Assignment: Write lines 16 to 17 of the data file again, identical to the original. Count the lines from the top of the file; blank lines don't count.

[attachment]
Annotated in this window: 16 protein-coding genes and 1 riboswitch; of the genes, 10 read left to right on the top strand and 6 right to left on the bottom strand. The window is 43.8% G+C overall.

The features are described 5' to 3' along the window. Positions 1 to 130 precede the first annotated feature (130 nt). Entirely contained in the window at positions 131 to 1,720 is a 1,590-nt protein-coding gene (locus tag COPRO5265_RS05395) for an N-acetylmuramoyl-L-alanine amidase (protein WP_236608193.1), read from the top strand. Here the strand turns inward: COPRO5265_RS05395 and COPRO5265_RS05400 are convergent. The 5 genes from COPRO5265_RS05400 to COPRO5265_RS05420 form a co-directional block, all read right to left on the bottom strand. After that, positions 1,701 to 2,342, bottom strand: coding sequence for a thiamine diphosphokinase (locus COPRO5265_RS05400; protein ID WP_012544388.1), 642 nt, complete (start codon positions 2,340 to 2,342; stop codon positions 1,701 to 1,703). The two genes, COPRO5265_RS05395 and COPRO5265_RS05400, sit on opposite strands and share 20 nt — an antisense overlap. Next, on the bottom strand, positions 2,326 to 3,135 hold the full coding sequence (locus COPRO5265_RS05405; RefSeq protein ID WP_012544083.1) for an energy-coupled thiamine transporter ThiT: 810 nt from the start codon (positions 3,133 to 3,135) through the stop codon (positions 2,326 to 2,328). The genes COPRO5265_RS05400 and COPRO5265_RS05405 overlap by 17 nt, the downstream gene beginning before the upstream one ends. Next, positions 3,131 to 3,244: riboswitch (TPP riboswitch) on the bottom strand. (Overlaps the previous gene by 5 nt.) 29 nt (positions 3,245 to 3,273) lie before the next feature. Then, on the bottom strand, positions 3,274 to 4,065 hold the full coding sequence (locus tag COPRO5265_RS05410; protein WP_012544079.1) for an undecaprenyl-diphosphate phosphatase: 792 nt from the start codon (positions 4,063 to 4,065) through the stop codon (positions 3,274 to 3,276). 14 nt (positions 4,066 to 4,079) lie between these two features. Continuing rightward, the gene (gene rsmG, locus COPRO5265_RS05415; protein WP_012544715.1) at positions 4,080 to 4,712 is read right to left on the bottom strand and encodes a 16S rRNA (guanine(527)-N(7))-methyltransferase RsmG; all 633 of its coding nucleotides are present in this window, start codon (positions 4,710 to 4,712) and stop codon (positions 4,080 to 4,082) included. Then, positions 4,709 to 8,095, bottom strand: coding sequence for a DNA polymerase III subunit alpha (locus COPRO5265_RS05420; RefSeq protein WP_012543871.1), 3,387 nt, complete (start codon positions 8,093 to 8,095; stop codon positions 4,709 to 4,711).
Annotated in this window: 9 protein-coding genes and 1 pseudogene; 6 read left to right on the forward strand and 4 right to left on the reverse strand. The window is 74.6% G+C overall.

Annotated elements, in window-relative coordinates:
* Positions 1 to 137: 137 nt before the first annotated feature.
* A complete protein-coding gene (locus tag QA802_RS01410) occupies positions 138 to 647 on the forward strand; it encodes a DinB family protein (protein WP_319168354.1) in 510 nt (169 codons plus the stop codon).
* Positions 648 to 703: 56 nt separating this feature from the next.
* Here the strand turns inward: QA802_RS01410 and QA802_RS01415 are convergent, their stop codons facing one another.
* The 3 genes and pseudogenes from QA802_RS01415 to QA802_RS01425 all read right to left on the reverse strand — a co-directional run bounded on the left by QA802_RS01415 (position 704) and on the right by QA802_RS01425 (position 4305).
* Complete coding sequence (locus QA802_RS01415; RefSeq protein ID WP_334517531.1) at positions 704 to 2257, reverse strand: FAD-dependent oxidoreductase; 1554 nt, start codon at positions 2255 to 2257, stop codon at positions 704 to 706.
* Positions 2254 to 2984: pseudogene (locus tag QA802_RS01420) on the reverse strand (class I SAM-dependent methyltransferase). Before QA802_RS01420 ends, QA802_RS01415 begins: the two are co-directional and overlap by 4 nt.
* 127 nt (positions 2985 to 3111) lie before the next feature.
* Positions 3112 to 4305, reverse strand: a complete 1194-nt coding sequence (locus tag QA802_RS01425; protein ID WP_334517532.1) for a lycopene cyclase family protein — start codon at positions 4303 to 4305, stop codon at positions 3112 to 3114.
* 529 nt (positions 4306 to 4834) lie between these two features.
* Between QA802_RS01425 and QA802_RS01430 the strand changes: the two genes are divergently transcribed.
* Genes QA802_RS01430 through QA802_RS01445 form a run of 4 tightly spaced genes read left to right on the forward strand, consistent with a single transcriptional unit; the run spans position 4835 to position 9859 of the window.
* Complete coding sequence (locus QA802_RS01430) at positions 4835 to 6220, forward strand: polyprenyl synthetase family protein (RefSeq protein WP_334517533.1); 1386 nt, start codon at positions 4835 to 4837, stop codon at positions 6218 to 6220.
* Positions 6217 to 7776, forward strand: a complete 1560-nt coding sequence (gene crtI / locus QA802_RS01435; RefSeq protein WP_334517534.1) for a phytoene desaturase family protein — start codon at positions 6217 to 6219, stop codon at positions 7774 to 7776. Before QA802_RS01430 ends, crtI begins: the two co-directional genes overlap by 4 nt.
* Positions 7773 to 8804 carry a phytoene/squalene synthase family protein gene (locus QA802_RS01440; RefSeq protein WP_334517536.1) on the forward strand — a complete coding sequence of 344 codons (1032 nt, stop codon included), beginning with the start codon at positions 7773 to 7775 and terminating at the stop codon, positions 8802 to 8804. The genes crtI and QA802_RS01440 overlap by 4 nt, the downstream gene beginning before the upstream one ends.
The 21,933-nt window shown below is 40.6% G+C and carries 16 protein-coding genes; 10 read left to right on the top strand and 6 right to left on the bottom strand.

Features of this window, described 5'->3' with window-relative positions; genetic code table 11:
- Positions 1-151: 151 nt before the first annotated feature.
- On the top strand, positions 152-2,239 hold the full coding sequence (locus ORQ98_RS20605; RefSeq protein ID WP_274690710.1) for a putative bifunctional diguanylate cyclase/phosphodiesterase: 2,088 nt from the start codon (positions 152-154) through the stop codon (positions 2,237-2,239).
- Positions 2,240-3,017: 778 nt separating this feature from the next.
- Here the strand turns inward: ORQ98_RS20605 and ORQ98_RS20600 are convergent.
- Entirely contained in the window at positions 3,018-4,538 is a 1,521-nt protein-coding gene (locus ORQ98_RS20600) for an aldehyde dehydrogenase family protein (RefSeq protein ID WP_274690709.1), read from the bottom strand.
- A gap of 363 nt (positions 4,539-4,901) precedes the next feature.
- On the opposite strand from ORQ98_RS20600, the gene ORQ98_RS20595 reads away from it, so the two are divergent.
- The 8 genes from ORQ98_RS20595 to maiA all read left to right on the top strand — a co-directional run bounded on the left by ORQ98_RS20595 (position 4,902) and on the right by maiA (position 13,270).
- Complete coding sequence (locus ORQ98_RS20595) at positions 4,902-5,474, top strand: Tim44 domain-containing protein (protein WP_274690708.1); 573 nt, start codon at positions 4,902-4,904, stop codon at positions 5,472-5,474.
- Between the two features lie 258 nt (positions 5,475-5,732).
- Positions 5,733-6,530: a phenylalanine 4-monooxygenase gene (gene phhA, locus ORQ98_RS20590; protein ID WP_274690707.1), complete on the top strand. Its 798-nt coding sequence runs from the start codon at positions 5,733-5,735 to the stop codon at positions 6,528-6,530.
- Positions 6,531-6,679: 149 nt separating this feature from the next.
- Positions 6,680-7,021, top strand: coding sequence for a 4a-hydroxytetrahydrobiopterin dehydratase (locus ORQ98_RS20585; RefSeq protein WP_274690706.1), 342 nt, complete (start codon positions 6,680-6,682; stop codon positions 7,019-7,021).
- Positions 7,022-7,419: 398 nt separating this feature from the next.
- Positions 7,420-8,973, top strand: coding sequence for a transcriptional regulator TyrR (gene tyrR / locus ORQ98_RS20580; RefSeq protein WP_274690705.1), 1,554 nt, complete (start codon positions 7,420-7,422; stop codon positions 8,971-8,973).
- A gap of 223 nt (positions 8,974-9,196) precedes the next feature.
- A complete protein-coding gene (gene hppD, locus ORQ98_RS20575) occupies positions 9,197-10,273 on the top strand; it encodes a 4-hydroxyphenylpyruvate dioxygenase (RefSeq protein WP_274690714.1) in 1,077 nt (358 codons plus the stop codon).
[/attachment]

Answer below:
* Genes QA802_RS01430 through QA802_RS01445 form a run of 4 tightly spaced genes read left to right on the forward strand, consistent with a single transcriptional unit; the run spans position 4835 to position 9859 of the window.
* Complete coding sequence (locus QA802_RS01430) at positions 4835 to 6220, forward strand: polyprenyl synthetase family protein (RefSeq protein WP_334517533.1); 1386 nt, start codon at positions 4835 to 4837, stop codon at positions 6218 to 6220.